Fianna Fáil Finance spokesperson Michael McGrath has expressed his disappointment at an apparent lack of willingness on the part of the European Central Bank (ECB) to take action to ensure that the full impact of its policies are felt by consumers and businesses in Ireland and the Eurozone generally.
The ECB took over the role of formal role of oversight of the main Irish banks in November 2014 as part of the Single Supervisory Mechanism. In communication with the ECB President, Deputy McGrath highlighted that the interest rates being charged by Irish banks to households and SMEs are significantly above the Eurozone average and a pattern has emerged where the benefit of reductions in the ECB base rate and other policy actions are not passed on to personal and business customers.
Deputy McGrath stated, “In essence, a clear disconnect has emerged between the Irish banks’ cost of funds sourced from deposits, the wholesale market and the ECB, and the rates they charge variable rate customers. In response the ECB President indicated that no direct action will be taken by the ECB to address the issue stating “The ECB does not interfere in the normal activity of commercial banks in pricing loans,” and that “the ECB’s actions are solely motivated by the need to attain monetary policy objectives.”
“While highlighting a range of policy initiatives that the ECB has taken, President Draghi declined to say how they would ensure that the impact is effectively transmitted to the real economy. The ECB is effectively leaving it up to the banks to decide if customers will benefit from ECB policy decisions. Following his appointment, Mario Draghi brought a new determination to the ECB to tackle the weakness in the Eurozone economy. While I do not question his continued commitment in this regard, the effectiveness of ECB policies needs to be examined. The Eurozone economy continues to teeter on the brink of a renewed recession with sluggish growth of just 0.2% in the third quarter of 2014. Ireland is more exposed than most countries to international economic developments.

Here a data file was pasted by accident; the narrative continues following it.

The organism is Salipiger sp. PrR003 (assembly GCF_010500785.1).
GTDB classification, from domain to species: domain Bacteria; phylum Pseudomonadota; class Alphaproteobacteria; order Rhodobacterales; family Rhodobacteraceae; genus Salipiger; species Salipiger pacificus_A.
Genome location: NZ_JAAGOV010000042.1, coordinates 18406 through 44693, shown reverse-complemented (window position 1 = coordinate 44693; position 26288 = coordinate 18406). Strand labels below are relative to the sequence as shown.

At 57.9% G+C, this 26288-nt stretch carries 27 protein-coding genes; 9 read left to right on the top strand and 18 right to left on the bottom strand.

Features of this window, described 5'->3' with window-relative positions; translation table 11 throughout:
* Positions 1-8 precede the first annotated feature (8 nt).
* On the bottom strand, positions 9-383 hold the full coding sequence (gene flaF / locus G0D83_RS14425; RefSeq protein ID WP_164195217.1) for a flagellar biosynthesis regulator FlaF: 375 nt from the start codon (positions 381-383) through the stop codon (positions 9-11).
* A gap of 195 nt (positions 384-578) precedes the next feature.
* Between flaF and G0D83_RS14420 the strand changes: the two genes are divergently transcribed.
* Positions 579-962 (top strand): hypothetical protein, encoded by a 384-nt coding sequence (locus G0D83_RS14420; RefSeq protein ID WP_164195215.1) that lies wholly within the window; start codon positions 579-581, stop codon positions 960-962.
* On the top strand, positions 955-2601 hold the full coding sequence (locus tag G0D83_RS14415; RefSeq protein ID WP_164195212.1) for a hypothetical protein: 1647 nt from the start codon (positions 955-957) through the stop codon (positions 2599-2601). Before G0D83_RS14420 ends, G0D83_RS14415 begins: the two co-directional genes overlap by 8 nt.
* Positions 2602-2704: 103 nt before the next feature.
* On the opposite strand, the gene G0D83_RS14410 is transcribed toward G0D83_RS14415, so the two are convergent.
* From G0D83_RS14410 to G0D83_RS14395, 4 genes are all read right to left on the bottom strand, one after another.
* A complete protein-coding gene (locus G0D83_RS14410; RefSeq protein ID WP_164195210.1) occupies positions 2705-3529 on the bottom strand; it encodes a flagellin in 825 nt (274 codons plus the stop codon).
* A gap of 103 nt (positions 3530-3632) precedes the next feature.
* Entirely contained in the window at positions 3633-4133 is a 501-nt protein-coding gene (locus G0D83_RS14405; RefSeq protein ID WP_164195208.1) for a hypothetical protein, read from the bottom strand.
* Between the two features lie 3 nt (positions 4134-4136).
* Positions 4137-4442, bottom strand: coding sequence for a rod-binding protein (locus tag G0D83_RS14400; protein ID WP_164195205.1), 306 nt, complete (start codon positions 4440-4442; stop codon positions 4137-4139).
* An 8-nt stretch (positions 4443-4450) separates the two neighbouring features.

“The purpose of ECB rate cuts, bond buying and the long term financing it has embarked on is to reduce the cost of credit for consumers and businesses and, in so doing, to provide a stimulus to the real economy. However, what appears to be happening in practice is that the most significant beneficiaries have been investors with massive appreciation in asset prices. By contrast, mortgage holders have seen standard variable rates rising steadily in recent times.
“While attention is often focused on the availability of credit, the biggest issue for SMEs is often the prohibitive cost of bank borrowing. National Central Banks, who in effect implement ECB policy at a local level, have potentially very strong powers of persuasion on these matters. If interest rate cuts and other actions are not resulting in a real reduction in the cost of credit, they are not having the full impact that is intended. The ECB together with the Irish Central Bank need to look again at how its policies and feeding through to families and consumers. Where the desired effect is not currently being felt, it needs to use its considerable power and influence to ensure that it starts to happen.”
Please below correspondence between Deputy McGrath and ECB President Mario Draghi